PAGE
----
Byron Facebook Apology Ends Without Jail Time

March 22nd, 2012 by Terry Kee
The Byron Facebook apology, which has become an international cause célèbre, ended in Domestic Relations Court on Monday of this week.  Mark Byron stopped posting the court ordered apology short of the 30 days ordered.  Judge Jon Sieve did not order jail time and considered the apologies posted enough to cover the court requirement.  (video link here)

Fathers and Families of Ohio asked the magistrate who issued this public apology, Paul Meyers, Administrative Magistrate,
Hamilton County Court of Domestic Relations, to recuse himself from this case. As of this writing, we have not received a response.  Judge Jon Sieve, however, ruled on the court ordered Facebook apology.

Fathers and Families of Ohio asked Magistrate Meyers to recuse himself and to apologize because in addition to the obvious infringement upon free speech, Meyers failed to recognize the overt bias and discrimination against men in the Ohio domestic court system.  In fact, he contributed to its perpetration and then made a mockery of jurisprudence.  It appeared to us that his primary objective was to publicly humiliate Mr. Byron for speaking the truth about the state of custody determination in Ohio.

It would have been an abuse of judicial power if Magistrate Meyers had simply forced Mr. Byron to write his own public apology.  But instead, he took it upon himself to pen the apology and then pressure Mr. Byron to publish it on Facebook – as if it were his own – in order to avoid 60 days in jail.  This is an egregious action for any public official to undertake. It is a core principle of American democracy that citizens are free to express their opinions concerning the courts and the legal system.

In the apology Mr. Byron was forced to post on his Facebook page, Magistrate Meyers imposed his own perception of events when he made Mr. Byron state that he had only seen his son one time in four months.  This admission was intended to harm Mr. Byron’s credibility.  Supervised visitation is not acceptable to a father who had no accusation leveled against him or history of abuse during his marriage; and the one single accusation subsequent to the split is nothing more than that – an accusation.  As we know, such accusations are common practice in divorce and custody proceedings in order to leverage one’s position.

Furthermore, by not subjecting himself and his child to the supervised visitation, Mr. Bryon reacted as many fathers in his situation would have. To an innocent victim of false accusations (The Enquirer stated that he was exonerated of criminal allegations), supervised visitation would be an extremely humiliating event. In fact, in the child’s mind, the association of a “supervisor” with a parent sends a dangerous signal – that the parent is to be feared. We believe that it was not unreasonable for Mr. Byron to want to spare his child from this association and resulting trauma.

Additionally, it is the unequivocal belief of Fathers and Families that the knowledge of prior supervised visitation will ultimately prevent a fair and impartial consideration for shared parenting, which is in the best interest of the child. Therefore, a ruling in favor of supervised visitation should not be considered lightly.  When a child’s relationship with a parent is determined by the State, the matter must be handled with the utmost care and extreme due diligence — and memorialized extensively.  Otherwise, accusations used as a tactic will continue to proliferate.  No magistrate or judge should infringe upon any person’s right to be a parent or the corresponding child’s right to have and maintain a relationship with both parents, unless it can be sufficiently demonstrated that such interference is necessary to prevent harm to the child.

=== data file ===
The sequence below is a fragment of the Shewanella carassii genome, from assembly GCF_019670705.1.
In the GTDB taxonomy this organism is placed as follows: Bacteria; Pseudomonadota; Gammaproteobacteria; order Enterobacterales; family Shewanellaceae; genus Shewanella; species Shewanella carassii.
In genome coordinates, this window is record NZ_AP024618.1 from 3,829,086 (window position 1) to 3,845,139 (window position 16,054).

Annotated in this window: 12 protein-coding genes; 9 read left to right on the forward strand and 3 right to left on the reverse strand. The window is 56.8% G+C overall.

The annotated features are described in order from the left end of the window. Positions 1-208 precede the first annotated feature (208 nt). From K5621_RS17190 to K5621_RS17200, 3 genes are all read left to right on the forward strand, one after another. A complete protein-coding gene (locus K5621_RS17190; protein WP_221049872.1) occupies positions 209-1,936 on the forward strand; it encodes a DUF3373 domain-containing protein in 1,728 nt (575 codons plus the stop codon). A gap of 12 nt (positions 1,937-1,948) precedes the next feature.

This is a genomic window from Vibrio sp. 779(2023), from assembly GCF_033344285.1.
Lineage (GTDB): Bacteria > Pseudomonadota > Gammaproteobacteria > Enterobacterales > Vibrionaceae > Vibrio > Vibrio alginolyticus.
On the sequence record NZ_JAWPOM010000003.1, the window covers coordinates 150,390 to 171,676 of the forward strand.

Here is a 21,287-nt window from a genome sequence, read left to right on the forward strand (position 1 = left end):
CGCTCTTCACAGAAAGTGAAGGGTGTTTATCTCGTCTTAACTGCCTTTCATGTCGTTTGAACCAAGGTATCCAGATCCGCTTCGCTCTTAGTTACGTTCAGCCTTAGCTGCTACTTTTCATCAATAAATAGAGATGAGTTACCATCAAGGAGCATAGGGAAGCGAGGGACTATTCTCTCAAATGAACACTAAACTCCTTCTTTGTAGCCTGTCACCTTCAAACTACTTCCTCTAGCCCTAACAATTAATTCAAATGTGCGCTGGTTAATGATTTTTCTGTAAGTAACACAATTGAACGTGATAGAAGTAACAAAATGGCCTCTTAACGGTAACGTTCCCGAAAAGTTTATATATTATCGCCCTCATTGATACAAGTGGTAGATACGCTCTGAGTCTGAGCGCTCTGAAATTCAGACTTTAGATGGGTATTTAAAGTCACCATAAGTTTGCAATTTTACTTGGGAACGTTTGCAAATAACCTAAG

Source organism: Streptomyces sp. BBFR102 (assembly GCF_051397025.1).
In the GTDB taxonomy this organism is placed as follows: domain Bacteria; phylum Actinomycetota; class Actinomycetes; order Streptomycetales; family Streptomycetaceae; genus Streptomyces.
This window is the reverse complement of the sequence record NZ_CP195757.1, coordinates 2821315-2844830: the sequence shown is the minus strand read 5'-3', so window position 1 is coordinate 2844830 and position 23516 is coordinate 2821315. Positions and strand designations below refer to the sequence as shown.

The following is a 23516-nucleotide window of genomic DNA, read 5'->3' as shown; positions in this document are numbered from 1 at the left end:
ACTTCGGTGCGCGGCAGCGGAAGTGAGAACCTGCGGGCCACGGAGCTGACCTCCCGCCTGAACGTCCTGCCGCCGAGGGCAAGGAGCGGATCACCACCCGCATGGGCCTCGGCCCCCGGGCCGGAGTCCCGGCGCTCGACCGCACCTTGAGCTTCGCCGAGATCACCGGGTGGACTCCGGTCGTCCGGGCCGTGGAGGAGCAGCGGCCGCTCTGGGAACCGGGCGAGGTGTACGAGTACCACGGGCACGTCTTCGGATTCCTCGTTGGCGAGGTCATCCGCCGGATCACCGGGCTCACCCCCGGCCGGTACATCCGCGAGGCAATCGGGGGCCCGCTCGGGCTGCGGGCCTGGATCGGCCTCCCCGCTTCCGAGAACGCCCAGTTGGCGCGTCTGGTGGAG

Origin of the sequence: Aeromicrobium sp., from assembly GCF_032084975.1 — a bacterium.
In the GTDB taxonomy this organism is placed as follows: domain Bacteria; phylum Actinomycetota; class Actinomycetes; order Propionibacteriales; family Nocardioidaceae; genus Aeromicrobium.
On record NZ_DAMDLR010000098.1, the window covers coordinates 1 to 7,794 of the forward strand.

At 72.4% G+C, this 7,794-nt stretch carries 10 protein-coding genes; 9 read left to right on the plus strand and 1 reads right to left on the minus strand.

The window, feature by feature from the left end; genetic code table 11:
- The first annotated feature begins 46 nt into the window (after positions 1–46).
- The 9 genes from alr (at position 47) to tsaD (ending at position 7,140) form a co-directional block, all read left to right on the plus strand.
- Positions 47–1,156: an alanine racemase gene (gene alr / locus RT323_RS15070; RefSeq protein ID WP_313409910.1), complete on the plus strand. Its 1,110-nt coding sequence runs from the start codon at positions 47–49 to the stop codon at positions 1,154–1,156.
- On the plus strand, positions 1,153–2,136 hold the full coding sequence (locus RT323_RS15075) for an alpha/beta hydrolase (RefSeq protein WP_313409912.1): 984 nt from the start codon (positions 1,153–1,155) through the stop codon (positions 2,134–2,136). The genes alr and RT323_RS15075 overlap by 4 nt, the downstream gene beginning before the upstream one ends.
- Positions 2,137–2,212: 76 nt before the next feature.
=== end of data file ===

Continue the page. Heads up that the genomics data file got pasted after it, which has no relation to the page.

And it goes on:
We further believe that Magistrate Meyers actions have violated the Ohio Code of Judicial Conduct (Canon 2), “A Judge Shall Respect and Comply with the Law and Shall Act at all Times in a Manner that Promotes Public Confidence in the Integrity and Impartiality of the Judiciary.”  The issuing of a ruling that violated Mr. Byron’s constitutional right to free speech is not in compliance with the law.

Magistrate Meyers’ response was self-serving and it was shameful.   His “remedy” was the equivalent of a public flogging and has no place in a country with a rule of law and where sentencing standards have progressed drastically from the Middle Ages.

The point is this – magistrates and judges should not infringe upon any person’s right to be a parent or the corresponding child’s right to have and maintain a relationship with both parents, unless it can be sufficiently demonstrated that in doing so, it would be in the best interest of the child.    We should require domestic court magistrates and judges to show cause and memorialize their decisions in writing when ruling on custody against the will of one or both parents.  Until that day, we have nothing more than a mockery of parental equality and fairness in custody determination proceedings.

Terry Kee
Executive Committee
Fathers and Families of Ohio

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